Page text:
With this week’s box-office battle between blockbusters-to-be “Interstellar” and “Big Hero 6” looming, it’s fun to look back on some of Hollywood’s recent high-stakes multiplex smackdowns.
If there is a lesson to be learned, it’s this: don’t get discouraged if you wind up No. 2.
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“Frozen,” for example, didn’t open on top of the box office. It debuted in second last November with $67.3 million, behind the $73.1 million that “The Hunger Games: Catching Fire” brought in. But it went on to become the highest-grossing animated film ever with $1.27 billion globally, while “Catching Fire” finished with $864 million.
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Animated movies are often in the mix because rival studios don’t mind pitting an adult-skewing thriller or drama against a family film, since both can in theory succeed by hitting their target demos. But the kid stuff has often stolen the show, so “Big Hero 6” could well knock off the Christopher Nolan‘s space epic.
Brad Pitt‘s “World War Z” pulled off a stunning $66 million opening for Paramount last June for example, but still finished $14 million behind Disney and Pixar’s “Monsters University.”
Here are a few of Hollywood highest-profile box office one-on-one battles:
The Day After Tomorrow vs. Shrek 2
Roland Emmerich‘s climate disaster epic featuring Jake Gyllenhaal, Dennis Quaid, Ian Holm and Emmy Rossum rolled up $68.7 million on Memorial Day weekend in 2004, and that still stands as the highest total ever for a movie that wound up its first weekend in second place. It was outstripped by DreamWorks’ “Shrek 2,” which debuted with $72.1 million. The big green guy not only won the opening weekend sprint, it won the global box office marathon with $920 million to the Fox blockbuster’s $544 million.
With Robert Downey Jr. and Jude Law starring and Guy Ritchie directing, “Sherlock Holmes” rolled out with an explosive $62 million on Christmas weekend in 2009 for Warners Bros. But that wasn’t close to the $75.6 million that James Cameron’s “Avatar” took in on its way to becoming the highest-grossing movie ever at the worldwide box office with $2.78 billion for Fox. It remained in the top spot at the domestic box office for seven straight weeks — the most consecutive No. 1 weekends since Cameron’s “Titanic” spent 15 weekends on top in 1997-98.
22 Jump Street vs. How to Train Your Dragon 2
Sony’s R-rated comedy sequel starring Channing Tatum and Jonah Hill over-performed and DreamWorks Animation’s followup to its beloved kids film came in a little under expectations last June. That enabled undercover cops Schmidt and Jenko to blowout what was supposed to be a cliff-hanger with a whopping $57 million in their first three days, outpacing Hiccup and Toothless, who finished with $49 million.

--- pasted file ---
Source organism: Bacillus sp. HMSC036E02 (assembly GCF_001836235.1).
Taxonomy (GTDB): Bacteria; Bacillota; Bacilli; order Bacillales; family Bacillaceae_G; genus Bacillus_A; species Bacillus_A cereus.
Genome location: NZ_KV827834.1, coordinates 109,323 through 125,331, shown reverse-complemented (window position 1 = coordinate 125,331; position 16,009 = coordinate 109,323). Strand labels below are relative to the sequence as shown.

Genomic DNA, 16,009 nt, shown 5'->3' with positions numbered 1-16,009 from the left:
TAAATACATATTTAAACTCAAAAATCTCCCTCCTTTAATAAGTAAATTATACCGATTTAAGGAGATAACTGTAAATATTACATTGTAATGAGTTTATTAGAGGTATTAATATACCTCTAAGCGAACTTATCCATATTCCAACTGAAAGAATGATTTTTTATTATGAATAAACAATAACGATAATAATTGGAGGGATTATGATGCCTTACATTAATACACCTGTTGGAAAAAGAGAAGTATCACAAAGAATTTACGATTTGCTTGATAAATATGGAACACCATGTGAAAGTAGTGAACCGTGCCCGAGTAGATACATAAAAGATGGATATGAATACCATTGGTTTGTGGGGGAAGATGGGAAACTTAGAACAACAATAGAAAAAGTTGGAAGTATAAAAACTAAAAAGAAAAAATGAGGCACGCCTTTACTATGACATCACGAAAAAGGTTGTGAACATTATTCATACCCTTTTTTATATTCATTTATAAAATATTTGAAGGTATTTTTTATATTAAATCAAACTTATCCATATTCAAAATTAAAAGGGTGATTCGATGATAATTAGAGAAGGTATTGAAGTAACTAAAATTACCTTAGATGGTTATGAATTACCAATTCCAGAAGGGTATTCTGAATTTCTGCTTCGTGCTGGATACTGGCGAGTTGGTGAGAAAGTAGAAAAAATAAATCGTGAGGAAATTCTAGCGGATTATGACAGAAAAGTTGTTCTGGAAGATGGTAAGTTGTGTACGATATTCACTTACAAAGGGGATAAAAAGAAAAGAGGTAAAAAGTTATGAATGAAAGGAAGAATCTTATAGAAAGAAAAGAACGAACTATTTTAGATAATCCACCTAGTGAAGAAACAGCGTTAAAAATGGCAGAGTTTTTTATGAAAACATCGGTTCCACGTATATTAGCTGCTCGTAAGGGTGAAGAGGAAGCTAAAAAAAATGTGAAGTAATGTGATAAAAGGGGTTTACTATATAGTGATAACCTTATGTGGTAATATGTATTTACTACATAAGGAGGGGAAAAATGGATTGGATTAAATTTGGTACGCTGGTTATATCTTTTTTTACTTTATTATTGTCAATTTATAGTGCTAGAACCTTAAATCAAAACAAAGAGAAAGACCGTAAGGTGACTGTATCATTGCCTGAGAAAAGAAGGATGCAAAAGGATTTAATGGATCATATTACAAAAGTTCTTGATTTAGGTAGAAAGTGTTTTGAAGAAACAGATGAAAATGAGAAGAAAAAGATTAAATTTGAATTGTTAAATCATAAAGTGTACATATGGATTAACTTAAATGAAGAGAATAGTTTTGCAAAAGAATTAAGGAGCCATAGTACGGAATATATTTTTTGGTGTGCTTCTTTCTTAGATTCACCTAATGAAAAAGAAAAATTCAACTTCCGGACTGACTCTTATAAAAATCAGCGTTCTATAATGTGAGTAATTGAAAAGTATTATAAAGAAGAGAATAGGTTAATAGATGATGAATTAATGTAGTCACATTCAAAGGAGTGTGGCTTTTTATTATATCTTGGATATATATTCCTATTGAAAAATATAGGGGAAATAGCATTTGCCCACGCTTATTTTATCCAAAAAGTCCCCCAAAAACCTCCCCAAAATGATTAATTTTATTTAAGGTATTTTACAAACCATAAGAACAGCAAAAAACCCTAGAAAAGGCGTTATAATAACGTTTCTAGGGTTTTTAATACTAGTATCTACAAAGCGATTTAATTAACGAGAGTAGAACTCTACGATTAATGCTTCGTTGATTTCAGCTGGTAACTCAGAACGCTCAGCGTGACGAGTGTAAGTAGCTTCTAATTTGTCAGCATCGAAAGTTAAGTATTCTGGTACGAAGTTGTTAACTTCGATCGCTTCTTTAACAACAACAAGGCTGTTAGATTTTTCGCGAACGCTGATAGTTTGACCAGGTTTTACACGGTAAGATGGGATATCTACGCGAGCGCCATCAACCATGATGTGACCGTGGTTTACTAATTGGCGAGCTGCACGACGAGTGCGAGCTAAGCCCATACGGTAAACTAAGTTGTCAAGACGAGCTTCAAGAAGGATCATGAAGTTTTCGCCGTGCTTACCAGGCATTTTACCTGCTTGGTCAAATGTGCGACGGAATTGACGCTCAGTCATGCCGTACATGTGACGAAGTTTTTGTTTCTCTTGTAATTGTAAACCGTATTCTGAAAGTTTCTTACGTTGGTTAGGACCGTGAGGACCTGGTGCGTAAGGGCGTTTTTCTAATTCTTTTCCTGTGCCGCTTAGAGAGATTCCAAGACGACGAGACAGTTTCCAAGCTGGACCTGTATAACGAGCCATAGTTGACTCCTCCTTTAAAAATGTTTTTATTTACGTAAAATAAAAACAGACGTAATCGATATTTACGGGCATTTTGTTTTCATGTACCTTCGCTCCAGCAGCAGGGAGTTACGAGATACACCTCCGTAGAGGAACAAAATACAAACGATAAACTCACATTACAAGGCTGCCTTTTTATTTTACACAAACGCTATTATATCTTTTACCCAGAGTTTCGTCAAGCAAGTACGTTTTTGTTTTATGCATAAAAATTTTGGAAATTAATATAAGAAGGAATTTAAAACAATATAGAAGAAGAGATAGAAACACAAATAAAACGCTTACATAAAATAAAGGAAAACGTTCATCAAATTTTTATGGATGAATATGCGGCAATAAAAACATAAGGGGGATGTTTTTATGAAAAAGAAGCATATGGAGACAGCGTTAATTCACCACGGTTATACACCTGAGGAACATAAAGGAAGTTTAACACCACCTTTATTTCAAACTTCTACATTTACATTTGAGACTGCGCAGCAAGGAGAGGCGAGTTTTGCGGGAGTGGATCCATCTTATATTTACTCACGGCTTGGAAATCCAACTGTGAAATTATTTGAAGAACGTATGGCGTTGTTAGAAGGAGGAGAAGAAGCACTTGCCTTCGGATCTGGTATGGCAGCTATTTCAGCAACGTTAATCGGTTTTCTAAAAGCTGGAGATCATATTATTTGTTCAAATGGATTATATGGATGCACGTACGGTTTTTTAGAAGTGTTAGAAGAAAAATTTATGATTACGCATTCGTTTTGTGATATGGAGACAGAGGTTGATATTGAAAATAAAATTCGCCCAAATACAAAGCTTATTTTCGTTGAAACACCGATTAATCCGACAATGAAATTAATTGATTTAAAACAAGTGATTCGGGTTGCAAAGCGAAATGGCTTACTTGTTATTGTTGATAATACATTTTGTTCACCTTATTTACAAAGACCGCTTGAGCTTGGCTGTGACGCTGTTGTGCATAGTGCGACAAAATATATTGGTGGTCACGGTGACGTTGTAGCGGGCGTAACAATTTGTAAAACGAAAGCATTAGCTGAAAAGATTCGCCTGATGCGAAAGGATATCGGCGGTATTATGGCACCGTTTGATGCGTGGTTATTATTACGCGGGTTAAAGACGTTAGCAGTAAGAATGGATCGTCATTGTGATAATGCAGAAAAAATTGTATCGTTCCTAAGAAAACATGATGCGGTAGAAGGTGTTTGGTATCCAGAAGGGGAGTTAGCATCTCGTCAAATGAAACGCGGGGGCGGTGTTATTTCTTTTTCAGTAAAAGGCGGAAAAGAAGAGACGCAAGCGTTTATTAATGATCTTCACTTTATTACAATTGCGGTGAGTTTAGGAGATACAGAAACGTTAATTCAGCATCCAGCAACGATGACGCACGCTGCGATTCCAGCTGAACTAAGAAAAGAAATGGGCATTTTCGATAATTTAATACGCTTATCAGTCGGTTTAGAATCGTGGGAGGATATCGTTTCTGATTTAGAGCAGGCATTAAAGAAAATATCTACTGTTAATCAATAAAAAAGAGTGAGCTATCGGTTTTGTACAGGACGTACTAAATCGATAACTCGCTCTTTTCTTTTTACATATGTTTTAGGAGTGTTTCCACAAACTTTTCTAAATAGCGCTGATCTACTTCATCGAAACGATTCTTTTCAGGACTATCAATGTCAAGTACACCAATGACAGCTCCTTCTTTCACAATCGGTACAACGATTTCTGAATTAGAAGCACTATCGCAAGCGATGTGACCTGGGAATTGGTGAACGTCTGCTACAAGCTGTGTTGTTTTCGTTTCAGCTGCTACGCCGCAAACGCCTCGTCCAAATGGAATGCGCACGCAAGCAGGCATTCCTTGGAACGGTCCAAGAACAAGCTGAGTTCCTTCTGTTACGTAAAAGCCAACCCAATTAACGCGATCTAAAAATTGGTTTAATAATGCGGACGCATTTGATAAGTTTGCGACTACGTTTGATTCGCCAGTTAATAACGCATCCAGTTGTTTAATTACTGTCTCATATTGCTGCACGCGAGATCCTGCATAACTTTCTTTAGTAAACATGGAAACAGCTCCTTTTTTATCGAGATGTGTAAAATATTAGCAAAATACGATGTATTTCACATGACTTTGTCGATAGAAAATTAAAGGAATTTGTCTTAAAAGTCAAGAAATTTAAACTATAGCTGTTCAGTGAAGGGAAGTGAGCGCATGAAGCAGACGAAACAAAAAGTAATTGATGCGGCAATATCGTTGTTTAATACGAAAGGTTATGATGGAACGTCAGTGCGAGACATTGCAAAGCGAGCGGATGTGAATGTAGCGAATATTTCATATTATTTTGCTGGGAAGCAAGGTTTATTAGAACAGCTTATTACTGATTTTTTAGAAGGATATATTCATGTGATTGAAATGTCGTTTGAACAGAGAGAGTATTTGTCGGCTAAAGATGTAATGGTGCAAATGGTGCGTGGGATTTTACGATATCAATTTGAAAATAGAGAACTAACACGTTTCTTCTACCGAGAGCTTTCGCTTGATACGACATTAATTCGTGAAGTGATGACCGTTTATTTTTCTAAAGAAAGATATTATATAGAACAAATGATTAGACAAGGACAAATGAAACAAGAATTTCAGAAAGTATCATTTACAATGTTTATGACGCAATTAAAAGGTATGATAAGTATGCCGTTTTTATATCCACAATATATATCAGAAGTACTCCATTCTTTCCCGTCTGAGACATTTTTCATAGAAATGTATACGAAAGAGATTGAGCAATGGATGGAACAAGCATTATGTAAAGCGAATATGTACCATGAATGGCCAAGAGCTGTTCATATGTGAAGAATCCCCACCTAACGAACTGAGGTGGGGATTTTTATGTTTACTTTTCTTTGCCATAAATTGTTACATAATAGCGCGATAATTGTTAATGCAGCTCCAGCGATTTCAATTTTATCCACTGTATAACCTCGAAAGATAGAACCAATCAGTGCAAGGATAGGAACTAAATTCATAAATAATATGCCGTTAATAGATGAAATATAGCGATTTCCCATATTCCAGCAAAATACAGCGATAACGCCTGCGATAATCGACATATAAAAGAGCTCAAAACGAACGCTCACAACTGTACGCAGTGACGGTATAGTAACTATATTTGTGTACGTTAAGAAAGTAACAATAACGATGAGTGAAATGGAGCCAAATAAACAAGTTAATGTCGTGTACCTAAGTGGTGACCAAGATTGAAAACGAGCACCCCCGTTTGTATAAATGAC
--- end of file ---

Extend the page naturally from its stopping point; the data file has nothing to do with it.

Fast & Furious 6 vs. The Hangover Part III
This was an unusual matchup because both movies made young males their primary demographic target. With a huge boost from Hispanic moviegoers, who made up 32 percent of its audience, the cops-and-criminals saga staring Vin Diesel, Dwayne Johnson, Michelle Rodriguez and the late Paul Walker blew the doors off The Wolfpack on Memorial Day weekend in 2013. “F&F 6” sped to a massive $97.3 million for Universal while Zach Galifianakis, Ed Helms and Bradley Cooper staggered to $41.6 million for Warner Bros.
Django Unchained vs. Les Miserables
This Christmas Day 2012 matchup featured Quentin Tarantino’s raw slavery saga, which very much targeted males, against Universal’s big screen adaptation of Victor Hugo’s classic, which skewed almost totally female. “Les Miz” won the battle of the sexes at the multiplexes, taking in $18 million in its first day, edging out The Weinstein Company’s “Django” by $3 million. Both went on to become hits, with “Django” topping out at $425 million worldwide and “Les Miz” at $442 million.
The 21st James Bond movie — and the first to star Daniel Craig — opened to $40.8 million in November of 2006 for Sony. That was about $700,000 less than Warner Bros.’ animated kids musical took in over its first three days. That same scenario — with “Happy Feet” edging “Casino Royale” — repeated itself for the next two weekends as well. The Bond film had the last laugh in terms of worldwide grosses with nearly $600 million, well ahead of the $384 million taken in by “Happy Feet.”
The action film starring Angelina Jolie opened to $51 million in June of 2008, making it her biggest debut ever (this was pre-“Maleficent”) and at the time, the fourth-best opening ever for an R-rated movie. But it was no match for Pixar’s animated tale of robots finding love on an intergalactic escape from a trashed Earth. “WALL-E” brought in $521 million on its way to winning the Academy Award for Best Animated Feature.